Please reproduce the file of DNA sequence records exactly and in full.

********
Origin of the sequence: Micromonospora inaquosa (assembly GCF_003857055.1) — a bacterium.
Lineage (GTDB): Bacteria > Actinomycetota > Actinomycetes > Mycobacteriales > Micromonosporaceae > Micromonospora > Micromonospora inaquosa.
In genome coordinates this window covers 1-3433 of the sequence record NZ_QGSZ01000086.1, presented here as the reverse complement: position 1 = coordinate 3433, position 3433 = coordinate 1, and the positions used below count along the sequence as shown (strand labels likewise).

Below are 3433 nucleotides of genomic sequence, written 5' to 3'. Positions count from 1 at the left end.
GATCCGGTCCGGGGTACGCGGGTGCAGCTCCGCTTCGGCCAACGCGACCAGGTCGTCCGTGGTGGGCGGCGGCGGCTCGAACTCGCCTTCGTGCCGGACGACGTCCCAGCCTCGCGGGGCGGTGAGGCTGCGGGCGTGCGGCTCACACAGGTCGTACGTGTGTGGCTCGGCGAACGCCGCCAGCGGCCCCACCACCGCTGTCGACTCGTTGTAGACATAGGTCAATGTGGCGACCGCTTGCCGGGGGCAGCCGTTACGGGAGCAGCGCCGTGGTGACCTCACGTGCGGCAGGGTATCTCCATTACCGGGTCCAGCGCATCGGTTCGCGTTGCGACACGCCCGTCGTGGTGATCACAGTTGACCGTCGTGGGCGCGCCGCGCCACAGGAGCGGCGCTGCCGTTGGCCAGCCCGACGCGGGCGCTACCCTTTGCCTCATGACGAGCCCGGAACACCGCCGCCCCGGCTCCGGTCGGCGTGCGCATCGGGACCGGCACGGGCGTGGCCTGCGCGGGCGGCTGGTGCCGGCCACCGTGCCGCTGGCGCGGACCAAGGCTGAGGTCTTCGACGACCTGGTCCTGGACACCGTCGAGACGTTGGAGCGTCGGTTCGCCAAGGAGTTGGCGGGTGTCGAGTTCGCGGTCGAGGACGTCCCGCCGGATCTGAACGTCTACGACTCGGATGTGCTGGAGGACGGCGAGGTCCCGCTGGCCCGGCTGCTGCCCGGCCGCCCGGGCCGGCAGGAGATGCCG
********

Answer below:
Origin of the sequence: Micromonospora inaquosa (assembly GCF_003857055.1) — a bacterium.
Lineage (GTDB): Bacteria > Actinomycetota > Actinomycetes > Mycobacteriales > Micromonosporaceae > Micromonospora > Micromonospora inaquosa.
In genome coordinates this window covers 1-3433 of the sequence record NZ_QGSZ01000086.1, presented here as the reverse complement: position 1 = coordinate 3433, position 3433 = coordinate 1, and the positions used below count along the sequence as shown (strand labels likewise).

Below are 3433 nucleotides of genomic sequence, written 5' to 3'. Positions count from 1 at the left end.
GATCCGGTCCGGGGTACGCGGGTGCAGCTCCGCTTCGGCCAACGCGACCAGGTCGTCCGTGGTGGGCGGCGGCGGCTCGAACTCGCCTTCGTGCCGGACGACGTCCCAGCCTCGCGGGGCGGTGAGGCTGCGGGCGTGCGGCTCACACAGGTCGTACGTGTGTGGCTCGGCGAACGCCGCCAGCGGCCCCACCACCGCTGTCGACTCGTTGTAGACATAGGTCAATGTGGCGACCGCTTGCCGGGGGCAGCCGTTACGGGAGCAGCGCCGTGGTGACCTCACGTGCGGCAGGGTATCTCCATTACCGGGTCCAGCGCATCGGTTCGCGTTGCGACACGCCCGTCGTGGTGATCACAGTTGACCGTCGTGGGCGCGCCGCGCCACAGGAGCGGCGCTGCCGTTGGCCAGCCCGACGCGGGCGCTACCCTTTGCCTCATGACGAGCCCGGAACACCGCCGCCCCGGCTCCGGTCGGCGTGCGCATCGGGACCGGCACGGGCGTGGCCTGCGCGGGCGGCTGGTGCCGGCCACCGTGCCGCTGGCGCGGACCAAGGCTGAGGTCTTCGACGACCTGGTCCTGGACACCGTCGAGACGTTGGAGCGTCGGTTCGCCAAGGAGTTGGCGGGTGTCGAGTTCGCGGTCGAGGACGTCCCGCCGGATCTGAACGTCTACGACTCGGATGTGCTGGAGGACGGCGAGGTCCCGCTGGCCCGGCTGCTGCCCGGCCGCCCGGGCCGGCAGGAGATGCCG